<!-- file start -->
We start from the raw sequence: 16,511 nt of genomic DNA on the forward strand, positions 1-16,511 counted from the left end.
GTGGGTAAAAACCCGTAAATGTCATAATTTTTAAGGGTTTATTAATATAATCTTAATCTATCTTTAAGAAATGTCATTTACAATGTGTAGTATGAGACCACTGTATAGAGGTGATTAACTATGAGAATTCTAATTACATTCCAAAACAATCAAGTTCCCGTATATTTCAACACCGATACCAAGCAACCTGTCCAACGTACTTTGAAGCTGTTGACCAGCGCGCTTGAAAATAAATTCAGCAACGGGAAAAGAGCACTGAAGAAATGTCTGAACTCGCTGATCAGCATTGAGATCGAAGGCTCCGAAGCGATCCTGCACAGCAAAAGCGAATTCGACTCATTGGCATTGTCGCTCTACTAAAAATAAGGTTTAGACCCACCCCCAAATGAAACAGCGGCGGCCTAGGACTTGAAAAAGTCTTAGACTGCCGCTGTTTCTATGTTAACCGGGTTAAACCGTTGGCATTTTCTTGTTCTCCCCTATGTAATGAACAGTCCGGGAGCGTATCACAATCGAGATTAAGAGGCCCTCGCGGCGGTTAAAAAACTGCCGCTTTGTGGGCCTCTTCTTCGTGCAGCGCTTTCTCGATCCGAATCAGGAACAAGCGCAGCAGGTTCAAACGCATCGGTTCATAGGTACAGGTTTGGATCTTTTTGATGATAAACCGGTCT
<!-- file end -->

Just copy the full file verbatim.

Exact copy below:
We start from the raw sequence: 16,511 nt of genomic DNA on the forward strand, positions 1-16,511 counted from the left end.
GTGGGTAAAAACCCGTAAATGTCATAATTTTTAAGGGTTTATTAATATAATCTTAATCTATCTTTAAGAAATGTCATTTACAATGTGTAGTATGAGACCACTGTATAGAGGTGATTAACTATGAGAATTCTAATTACATTCCAAAACAATCAAGTTCCCGTATATTTCAACACCGATACCAAGCAACCTGTCCAACGTACTTTGAAGCTGTTGACCAGCGCGCTTGAAAATAAATTCAGCAACGGGAAAAGAGCACTGAAGAAATGTCTGAACTCGCTGATCAGCATTGAGATCGAAGGCTCCGAAGCGATCCTGCACAGCAAAAGCGAATTCGACTCATTGGCATTGTCGCTCTACTAAAAATAAGGTTTAGACCCACCCCCAAATGAAACAGCGGCGGCCTAGGACTTGAAAAAGTCTTAGACTGCCGCTGTTTCTATGTTAACCGGGTTAAACCGTTGGCATTTTCTTGTTCTCCCCTATGTAATGAACAGTCCGGGAGCGTATCACAATCGAGATTAAGAGGCCCTCGCGGCGGTTAAAAAACTGCCGCTTTGTGGGCCTCTTCTTCGTGCAGCGCTTTCTCGATCCGAATCAGGAACAAGCGCAGCAGGTTCAAACGCATCGGTTCATAGGTACAGGTTTGGATCTTTTTGATGATAAACCGGTCT